Kosovo declaration did not break international law: UN court

22nd July 2010, Comments 0 comments

The UN's highest court gave its backing on Thursday to Kosovo's 2008 declaration of independence from Serbia, saying the move did not breach international law.

In a non-binding verdict, the International Court of Justice rejected Belgrade's argument that the declaration had no legal basis. Pristina hopes the outcome will lead to more nations recognising its independence.

"The court has concluded ... that the adoption of the declaration of independence of 17 february 2008 did not violate general international law, Security Council resolution 1244, or the constitutional framework," the ICJ's president Hisashi Owada told a crowded courtroom.

"The adoption of that declaration (of independence) did not violate any applicable rule of international law," he added at the court in The Hague.

While there was no immediate reaction from the governments in Belgrade or Pristina, the United States praised the verdict and asked European nations to "unite" behind it.

The verdict came after Serbia said backing for the move would imperil borders around the world and urged the court to respect its territorial integrity.

"No frontier in the world and in the region would be safe" if the court supported Kosovo's "secession", Foreign Minister Vuk Jeremic, who was in The Hague for the verdict, had earlier told the Tanjug news agency.

Sixty-nine countries have so far recognised Kosovo as independent, including the United States and all but five of the 27 EU member states. Russia, Serbia's most powerful ally on the world stage, has not.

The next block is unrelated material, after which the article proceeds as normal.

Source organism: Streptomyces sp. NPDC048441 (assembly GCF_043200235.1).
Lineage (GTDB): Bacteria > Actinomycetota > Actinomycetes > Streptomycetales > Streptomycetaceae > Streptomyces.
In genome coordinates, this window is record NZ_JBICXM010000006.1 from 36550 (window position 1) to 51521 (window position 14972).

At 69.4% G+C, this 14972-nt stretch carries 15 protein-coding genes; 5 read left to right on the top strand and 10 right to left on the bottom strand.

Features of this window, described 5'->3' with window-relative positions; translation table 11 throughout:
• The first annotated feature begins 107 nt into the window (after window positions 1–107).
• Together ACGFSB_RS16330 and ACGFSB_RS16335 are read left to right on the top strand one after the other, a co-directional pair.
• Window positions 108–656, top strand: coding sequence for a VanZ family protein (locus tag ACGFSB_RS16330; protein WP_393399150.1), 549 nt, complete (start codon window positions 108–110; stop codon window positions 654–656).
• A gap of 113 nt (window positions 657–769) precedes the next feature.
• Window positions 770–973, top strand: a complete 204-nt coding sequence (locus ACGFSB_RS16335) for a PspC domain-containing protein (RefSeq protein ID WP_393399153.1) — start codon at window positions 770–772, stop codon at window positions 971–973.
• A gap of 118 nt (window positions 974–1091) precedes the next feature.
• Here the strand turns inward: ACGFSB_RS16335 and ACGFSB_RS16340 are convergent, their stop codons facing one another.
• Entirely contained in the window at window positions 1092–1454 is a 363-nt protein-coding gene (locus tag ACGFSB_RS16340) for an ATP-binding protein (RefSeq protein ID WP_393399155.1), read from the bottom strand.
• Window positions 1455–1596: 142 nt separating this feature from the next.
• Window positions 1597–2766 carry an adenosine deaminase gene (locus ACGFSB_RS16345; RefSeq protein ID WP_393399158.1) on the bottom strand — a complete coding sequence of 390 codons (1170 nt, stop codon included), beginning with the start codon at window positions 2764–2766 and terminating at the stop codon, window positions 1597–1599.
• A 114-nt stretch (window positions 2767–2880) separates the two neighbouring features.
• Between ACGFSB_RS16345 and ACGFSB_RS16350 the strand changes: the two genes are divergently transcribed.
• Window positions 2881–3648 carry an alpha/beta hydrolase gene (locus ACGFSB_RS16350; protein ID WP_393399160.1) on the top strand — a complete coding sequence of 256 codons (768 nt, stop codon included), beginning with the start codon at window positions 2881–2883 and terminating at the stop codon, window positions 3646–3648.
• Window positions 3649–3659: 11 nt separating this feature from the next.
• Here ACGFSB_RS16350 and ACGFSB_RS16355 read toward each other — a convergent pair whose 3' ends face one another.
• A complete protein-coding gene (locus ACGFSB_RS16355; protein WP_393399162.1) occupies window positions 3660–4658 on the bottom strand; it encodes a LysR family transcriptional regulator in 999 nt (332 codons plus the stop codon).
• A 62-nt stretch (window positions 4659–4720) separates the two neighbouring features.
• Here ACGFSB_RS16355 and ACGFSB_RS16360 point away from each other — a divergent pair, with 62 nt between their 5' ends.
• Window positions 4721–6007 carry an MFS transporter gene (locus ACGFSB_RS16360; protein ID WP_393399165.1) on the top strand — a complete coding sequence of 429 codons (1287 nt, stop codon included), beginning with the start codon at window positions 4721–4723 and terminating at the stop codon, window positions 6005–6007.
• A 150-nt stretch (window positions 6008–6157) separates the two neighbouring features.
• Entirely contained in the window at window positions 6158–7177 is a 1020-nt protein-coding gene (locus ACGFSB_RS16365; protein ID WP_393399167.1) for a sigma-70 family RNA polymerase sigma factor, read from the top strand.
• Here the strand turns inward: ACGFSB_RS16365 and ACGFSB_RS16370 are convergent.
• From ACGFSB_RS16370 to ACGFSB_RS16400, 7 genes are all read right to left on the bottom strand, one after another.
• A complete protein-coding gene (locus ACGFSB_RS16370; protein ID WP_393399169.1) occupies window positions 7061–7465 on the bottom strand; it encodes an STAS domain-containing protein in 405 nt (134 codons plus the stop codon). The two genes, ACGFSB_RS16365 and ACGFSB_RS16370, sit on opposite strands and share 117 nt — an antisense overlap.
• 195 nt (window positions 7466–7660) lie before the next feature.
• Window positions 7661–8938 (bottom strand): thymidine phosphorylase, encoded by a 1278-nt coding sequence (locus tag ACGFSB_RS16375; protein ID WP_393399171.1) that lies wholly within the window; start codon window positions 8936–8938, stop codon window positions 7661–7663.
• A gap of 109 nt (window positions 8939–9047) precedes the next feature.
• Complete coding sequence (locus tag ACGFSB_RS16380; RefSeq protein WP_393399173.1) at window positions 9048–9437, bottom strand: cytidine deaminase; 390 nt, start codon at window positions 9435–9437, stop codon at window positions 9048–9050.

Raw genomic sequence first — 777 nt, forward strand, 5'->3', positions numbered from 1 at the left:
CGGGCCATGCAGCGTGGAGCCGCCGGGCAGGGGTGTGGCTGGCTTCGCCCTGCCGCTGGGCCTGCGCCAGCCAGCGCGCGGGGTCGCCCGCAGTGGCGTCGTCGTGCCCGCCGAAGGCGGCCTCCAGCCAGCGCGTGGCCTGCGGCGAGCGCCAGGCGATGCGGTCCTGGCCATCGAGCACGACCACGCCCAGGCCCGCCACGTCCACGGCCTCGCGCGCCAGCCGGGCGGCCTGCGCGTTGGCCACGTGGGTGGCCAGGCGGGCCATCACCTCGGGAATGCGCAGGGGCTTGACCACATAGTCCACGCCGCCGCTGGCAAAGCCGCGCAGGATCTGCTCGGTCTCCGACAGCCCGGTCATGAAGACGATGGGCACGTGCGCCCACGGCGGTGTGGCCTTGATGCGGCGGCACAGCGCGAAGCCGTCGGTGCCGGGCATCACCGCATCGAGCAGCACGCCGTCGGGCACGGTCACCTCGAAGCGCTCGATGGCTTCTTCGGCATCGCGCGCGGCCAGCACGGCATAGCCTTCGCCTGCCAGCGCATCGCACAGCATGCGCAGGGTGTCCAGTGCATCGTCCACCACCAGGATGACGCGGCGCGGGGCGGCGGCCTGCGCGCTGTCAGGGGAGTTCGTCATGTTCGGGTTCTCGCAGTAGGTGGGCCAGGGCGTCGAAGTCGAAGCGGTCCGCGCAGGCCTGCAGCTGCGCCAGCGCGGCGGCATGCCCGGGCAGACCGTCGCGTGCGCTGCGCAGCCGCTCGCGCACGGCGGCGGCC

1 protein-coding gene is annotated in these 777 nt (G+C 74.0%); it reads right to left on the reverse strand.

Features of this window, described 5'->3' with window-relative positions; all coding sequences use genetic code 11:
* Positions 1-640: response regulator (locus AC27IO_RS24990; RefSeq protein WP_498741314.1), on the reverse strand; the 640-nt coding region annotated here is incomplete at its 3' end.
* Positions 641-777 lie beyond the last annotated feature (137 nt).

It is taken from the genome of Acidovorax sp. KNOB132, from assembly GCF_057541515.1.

On the eve of the hearing, the United States reiterated its support for Kosovo's independence during a meeting in Washington between Vice President Joe Biden and Hashim Thaci, Kosovo's prime minister.

Biden "reaffirmed the United States' full support for an independent, democratic, whole and multi-ethnic Kosovo whose future lies firmly within European and Euro-Atlantic institutions," a White House statement said.

The 1998-99 war between separatist Kosovo Albanians and Serbian strongman Slobodan Milosevic's security forces ended when a NATO air campaign ousted the Serbs and established a UN protectorate.

The conflict claimed several thousand mostly ethnic Albanian lives.

Landlocked Kosovo, with its two million inhabitants -- 90 percent of them ethnic Albanians -- unilaterally declared independence from Serbia in February 2008 after UN-brokered negotiations to resolve its future status failed.

The UN General Assembly, at Serbia's request, asked the ICJ in October 2008 to render a legal opinion.

Belgrade has said it wants to continue negotiations on the status of Kosovo, which it considers its southern province and the cradle of its Serbian Orthodox faith, after the ICJ verdict.

But Pristina has ruled out further status talks and expects the court to endorse its move to statehood, prompting more countries to recognise it as independent.

NATO-led peacekeepers in Kosovo were ready for violence that may meet the ruling, although they did not expect any, their German commander said.

© 2010 AFP

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